In summary, 15 studies are available studying the acute oral toxicity of Glycol Ester category members resulting in oral LD50 values greater than 2000 mg/kg bw. For acute inhalation toxicity, two studies are available within the Glycol Ester category. From these studies a LC50 value for male rats and male and female guinea pigs of greater than the limit dose of 200 ppm (2.916 mg/L) was obtained. Acute dermal toxicity data from three category members consistently showed no effects at the limit dose 2000 mg/kg bw.

Thus, the available data indicate a very low level of acute toxicity for the category members and thus no hazard for acute oral, inhalative and dermal toxicity was identified.

 

References

Agency for Toxic Substances and Disease Registry (ATSDR) (1997): Toxicological Profile for Propylene Glycol. US Department of Health and Human Services. Atlanta, US.

Agency for Toxic Substances and Disease Registry (ATSDR) (2010): Toxicological Profile for Ethylene Glycol. US Department of Health and Human Services. Atlanta, US.

Gubicza, L., Kabiri-Badr, A., Keoves, E., Belafi-Bako, K. (2000): Large-scale enzymatic production of natural flavour esters in organic solvent with continuous water removal. Journal of Biotechnology 84(2): 193-196.

Heymann, E. (1980): Carboxylesterases and amidases. In: Jakoby, W.B., Bend, J.R. & Caldwell, J., eds., Enzymatic Basis of Detoxication, 2nd Ed., New York: Academic Press, pp. 291-323.Gubicza, L. et al. (2000). Large-scale enzymatic production of natural flavour esters in organic solvent with continuous water removal. Journal of Biotechnology 84(2): 193-196.

International Programme on Chemical Safety (IPCS) (2001): Ethylene Glycol. Poisons Information Monograph. PIM 227.

Lilja, J. et al. (2005). Esterification of propanoic acid with ethanol, 1-propanol and butanol over a heterogeneous fiber catalyst. Chemical Engineering Journal, 115(1-2): 1-12.

Liu, Y. et al. (2006). A comparison of the esterification of acetic acid with methanol using heterogeneous versus homogeneous acid catalysis. Journal of Catalysis 242: 278-286.

Miller, O.N., Bazzano, G. (1965): Propanediol metabolism and its relation to lactic acid -metabolism. Annals of the New York Academy of Sciences 119, 957-973.

Radzi, S.M. et al. (2005). High performance enzymatic synthesis of oleyl oleate using immobilised lipase from Candida antartica. Electronic Journal of Biotechnology 8: 292-298.

Ritchie, A.D. (1927): Lactic acid in fish and crustacean muscle. Journal of Experimental Biology 4, 327-332.

Stryer, L. (1994): Biochemie. 2nd revised reprint, Heidelberg; Berlin; Oxford: Spektrum Akad. Verlag.

Tocher, D.R. (2003): Metabolism and Functions of Lipids and Fatty Acids in Teleost Fish. Reviews in Fisheries Science 11(2), 107-184.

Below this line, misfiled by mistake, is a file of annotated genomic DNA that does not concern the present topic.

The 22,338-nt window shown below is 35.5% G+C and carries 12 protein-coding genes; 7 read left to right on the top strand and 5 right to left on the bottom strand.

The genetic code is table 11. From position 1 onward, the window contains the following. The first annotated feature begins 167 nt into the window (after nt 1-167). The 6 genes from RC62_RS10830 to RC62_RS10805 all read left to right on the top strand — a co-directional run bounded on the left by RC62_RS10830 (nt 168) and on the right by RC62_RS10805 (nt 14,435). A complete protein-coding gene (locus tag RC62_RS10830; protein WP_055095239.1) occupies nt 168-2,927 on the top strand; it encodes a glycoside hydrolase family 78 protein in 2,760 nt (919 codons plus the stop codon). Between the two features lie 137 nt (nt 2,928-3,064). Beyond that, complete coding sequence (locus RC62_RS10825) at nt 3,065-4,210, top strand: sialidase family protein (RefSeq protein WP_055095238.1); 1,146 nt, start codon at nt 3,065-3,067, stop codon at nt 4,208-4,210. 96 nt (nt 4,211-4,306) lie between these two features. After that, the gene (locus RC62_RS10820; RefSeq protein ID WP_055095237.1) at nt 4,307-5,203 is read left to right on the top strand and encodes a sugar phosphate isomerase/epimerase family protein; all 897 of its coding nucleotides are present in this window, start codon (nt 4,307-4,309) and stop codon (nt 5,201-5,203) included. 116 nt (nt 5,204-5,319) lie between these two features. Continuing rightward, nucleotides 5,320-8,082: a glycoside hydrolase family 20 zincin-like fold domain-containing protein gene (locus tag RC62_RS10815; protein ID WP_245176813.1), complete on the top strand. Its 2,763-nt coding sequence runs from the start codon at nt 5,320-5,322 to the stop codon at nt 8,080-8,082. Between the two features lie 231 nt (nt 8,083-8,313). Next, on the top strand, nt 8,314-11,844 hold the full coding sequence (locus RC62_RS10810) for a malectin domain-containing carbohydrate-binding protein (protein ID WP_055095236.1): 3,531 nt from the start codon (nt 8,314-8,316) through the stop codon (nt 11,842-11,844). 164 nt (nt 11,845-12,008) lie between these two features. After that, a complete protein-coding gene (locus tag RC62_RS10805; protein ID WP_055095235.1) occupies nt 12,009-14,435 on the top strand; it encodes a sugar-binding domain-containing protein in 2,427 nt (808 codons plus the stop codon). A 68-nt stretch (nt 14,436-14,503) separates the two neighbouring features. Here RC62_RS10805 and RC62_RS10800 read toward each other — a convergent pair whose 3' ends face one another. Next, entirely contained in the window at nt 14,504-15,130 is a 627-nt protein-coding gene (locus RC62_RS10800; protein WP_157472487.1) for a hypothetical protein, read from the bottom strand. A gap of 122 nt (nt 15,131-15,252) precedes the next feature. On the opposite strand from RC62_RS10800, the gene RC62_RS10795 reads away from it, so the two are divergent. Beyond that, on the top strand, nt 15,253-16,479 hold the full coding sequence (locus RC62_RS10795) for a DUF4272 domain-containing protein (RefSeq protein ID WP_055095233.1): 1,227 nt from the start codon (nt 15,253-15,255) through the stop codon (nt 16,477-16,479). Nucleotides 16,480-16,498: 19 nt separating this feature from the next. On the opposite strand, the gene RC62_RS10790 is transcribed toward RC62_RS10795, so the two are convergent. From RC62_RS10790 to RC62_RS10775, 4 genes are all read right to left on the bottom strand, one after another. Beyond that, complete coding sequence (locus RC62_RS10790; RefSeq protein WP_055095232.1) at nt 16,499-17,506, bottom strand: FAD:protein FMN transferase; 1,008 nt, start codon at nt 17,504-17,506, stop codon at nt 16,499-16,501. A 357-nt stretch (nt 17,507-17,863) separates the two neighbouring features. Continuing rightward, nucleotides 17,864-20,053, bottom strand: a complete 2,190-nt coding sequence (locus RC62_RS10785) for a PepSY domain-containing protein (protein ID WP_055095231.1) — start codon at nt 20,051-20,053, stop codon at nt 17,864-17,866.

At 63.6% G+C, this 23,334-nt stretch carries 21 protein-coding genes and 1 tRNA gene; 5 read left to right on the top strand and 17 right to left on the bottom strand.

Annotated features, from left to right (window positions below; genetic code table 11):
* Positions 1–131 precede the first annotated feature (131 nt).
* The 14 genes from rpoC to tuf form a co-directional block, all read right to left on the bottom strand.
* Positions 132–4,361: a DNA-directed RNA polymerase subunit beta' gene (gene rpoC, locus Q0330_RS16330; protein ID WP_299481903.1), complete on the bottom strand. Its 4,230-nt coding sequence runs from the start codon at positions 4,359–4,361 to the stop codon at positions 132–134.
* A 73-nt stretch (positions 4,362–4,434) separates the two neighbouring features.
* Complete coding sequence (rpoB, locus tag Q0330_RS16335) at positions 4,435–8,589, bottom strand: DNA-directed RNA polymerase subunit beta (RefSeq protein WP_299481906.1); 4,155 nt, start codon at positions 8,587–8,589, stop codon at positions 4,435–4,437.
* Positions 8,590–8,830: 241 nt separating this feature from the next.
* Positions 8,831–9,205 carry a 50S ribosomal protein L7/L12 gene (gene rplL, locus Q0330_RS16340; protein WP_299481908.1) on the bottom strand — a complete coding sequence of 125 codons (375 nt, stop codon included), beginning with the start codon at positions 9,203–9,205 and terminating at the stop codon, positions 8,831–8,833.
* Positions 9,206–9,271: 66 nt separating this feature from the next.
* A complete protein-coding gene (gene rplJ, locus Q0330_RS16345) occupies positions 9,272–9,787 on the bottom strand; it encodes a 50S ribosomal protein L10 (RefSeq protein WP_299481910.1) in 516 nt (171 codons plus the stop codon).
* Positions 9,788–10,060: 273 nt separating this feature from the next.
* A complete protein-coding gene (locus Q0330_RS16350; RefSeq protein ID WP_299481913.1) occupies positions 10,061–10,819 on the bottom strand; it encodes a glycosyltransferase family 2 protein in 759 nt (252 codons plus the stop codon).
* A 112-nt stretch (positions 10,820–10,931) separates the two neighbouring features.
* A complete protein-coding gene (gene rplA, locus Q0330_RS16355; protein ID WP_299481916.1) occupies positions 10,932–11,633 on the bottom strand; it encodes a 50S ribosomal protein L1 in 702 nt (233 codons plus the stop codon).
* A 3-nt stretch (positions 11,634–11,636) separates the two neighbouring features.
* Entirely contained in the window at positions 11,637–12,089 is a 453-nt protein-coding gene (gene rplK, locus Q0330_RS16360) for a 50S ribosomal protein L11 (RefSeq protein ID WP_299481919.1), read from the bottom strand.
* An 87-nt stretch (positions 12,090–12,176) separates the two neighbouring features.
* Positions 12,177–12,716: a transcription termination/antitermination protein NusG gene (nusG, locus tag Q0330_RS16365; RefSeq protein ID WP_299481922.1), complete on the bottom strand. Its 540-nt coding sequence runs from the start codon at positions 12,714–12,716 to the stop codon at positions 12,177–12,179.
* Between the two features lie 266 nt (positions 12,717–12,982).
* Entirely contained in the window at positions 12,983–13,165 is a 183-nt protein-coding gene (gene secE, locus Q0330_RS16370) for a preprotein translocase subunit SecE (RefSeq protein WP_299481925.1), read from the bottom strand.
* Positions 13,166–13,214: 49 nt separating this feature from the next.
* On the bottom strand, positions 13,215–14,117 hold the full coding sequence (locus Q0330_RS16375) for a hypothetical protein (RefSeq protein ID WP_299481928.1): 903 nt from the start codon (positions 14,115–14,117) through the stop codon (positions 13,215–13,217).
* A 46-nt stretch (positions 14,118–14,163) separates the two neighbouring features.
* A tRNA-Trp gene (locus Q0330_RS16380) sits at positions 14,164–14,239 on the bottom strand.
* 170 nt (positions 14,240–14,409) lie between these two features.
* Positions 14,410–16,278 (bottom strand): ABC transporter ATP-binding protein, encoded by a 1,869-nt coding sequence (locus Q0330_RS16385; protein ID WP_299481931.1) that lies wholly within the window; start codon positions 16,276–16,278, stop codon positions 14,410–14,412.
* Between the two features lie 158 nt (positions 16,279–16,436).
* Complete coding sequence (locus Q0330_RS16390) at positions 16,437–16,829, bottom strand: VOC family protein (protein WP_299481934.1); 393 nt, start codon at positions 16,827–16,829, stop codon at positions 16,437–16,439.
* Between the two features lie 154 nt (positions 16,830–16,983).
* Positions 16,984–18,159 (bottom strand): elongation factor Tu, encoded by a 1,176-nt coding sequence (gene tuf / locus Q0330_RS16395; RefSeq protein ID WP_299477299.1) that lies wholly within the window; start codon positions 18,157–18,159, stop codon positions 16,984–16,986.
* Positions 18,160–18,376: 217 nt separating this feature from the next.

WHO (2002): Ethylene Glycol: Human Health Aspects. Concise International Chemical Assessment Document 45.

Zhao, Z. (2000). Synthesis of butyl propionate using novel aluminophosphate molecular sieve as catalyst. Journal of Molecular Catalysis 154(1-2): 131-135.

 


Justification for selection of acute toxicity – oral endpoint
Hazard assessment is conducted means of read-across based on a category approach. All available studies are adequate and reliable based on the identified similarities in structure and intrinsic properties between source and target substances and overall quality assessment (refer to the endpoint discussion for further details).

Justification for selection of acute toxicity – inhalation endpoint
Hazard assessment is conducted means of read-across based on a category approach. All available studies are adequate and reliable based on the identified similarities in structure and intrinsic properties between source and target substances and overall quality assessment (refer to the endpoint discussion for further details).

Justification for selection of acute toxicity – dermal endpoint
Hazard assessment is conducted by means of read-across based on a category approach. All available studies are adequate and reliable based on the identified similarities in structure and intrinsic properties between source and target substances and overall quality assessment (refer to the endpoint discussion for further details).

Justification for classification or non-classification

According to Article 13 of Regulation (EC) No. 1907/2006 "General Requirements for Generation of Information on Intrinsic Properties of substances", information on intrinsic properties of substances may be generated by means other than tests e.g. from information from structurally related substances (grouping or read-across), provided that conditions set out in Annex XI are met. Annex XI, "General rules for adaptation of this standard testing regime set out in Annexes VII to X” states that “substances whose physicochemical, toxicological and ecotoxicological properties are likely to be similar or follow a regular pattern as a result of structural similarity may be considered as a group, or ‘category’ of substances. This avoids the need to test every substance for every endpoint". Since the group concept is applied to the members of the Glycol Ester Category, data will be generated from representative reference substance(s) within the category to avoid unnecessary animal testing. Additionally, once the group concept is applied, substances will be classified and labeled on this basis.

Therefore, based on the group concept, all available data on acute oral and dermal toxicity do not meet the classification criteria according to Regulation (EC) 1272/2008 or Directive 67/548/EEC, and are therefore conclusive but not sufficient for classification.

Since the available acute inhalation studies provided LC50 values for male rats and male and female guinea pigs of greater than the limit dose of 200 ppm (2.916 mg/L), the data is inconclusive according to the classification criteria of Regulation (EC) 1272/2008 or Directive 67/548/EEC.